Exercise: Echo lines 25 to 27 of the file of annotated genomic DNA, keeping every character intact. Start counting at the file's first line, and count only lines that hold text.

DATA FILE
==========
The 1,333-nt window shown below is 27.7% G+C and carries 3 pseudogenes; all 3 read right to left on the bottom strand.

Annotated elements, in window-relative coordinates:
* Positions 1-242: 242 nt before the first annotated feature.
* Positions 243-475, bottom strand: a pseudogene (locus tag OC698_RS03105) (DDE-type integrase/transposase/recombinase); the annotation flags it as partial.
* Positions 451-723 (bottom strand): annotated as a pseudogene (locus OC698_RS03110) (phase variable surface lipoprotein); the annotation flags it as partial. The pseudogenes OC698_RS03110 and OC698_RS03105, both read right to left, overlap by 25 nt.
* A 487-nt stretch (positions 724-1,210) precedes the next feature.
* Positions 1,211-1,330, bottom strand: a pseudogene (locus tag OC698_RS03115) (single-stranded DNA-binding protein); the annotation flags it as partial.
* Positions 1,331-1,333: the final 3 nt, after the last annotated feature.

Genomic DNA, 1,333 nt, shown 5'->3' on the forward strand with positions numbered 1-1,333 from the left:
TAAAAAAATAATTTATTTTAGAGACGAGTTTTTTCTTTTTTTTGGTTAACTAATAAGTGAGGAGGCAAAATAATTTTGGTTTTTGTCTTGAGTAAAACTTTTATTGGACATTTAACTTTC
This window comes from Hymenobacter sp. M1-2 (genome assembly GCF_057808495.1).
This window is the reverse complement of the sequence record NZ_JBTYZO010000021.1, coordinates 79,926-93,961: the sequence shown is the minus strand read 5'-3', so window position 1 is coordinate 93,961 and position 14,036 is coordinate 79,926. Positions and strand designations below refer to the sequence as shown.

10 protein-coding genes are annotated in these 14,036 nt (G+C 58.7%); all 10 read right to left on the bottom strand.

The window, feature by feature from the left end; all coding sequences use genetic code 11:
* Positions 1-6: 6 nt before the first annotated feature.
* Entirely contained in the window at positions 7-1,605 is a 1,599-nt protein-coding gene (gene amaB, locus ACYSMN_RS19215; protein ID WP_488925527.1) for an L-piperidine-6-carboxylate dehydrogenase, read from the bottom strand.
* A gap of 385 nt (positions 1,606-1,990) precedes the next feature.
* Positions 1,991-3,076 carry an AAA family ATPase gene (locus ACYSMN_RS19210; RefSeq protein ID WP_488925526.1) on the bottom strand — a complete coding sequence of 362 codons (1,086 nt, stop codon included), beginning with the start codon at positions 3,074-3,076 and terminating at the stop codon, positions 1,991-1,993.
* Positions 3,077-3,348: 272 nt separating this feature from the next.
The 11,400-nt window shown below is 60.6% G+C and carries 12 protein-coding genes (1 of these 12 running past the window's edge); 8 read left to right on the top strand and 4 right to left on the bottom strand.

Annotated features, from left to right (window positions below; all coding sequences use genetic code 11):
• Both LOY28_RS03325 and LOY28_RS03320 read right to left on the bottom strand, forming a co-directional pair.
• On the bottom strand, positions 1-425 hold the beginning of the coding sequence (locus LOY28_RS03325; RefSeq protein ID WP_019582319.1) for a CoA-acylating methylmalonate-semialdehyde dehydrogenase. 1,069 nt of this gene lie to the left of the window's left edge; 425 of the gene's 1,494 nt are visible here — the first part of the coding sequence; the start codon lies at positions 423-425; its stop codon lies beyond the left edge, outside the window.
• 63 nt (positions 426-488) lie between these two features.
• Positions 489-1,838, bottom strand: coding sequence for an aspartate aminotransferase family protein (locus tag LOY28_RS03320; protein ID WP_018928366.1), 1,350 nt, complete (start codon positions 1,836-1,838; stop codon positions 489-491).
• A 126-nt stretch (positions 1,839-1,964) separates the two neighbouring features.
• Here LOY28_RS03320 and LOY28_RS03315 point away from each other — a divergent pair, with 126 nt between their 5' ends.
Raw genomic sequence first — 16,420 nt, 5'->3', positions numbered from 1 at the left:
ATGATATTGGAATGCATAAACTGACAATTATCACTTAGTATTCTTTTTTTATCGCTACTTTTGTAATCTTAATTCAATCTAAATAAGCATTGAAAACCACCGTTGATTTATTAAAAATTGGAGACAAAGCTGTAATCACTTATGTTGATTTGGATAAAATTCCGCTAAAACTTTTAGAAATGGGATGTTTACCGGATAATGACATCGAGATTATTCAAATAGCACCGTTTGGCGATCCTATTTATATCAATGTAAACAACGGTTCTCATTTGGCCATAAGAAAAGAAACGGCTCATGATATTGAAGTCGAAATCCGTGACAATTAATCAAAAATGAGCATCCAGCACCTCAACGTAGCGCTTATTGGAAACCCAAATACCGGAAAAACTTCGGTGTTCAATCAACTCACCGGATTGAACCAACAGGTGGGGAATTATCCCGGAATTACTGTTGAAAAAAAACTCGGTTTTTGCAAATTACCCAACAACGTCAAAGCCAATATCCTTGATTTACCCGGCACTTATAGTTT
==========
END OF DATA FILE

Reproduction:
• Positions 489-1,838, bottom strand: coding sequence for an aspartate aminotransferase family protein (locus tag LOY28_RS03320; protein ID WP_018928366.1), 1,350 nt, complete (start codon positions 1,836-1,838; stop codon positions 489-491).
• A 126-nt stretch (positions 1,839-1,964) separates the two neighbouring features.
• Here LOY28_RS03320 and LOY28_RS03315 point away from each other — a divergent pair, with 126 nt between their 5' ends.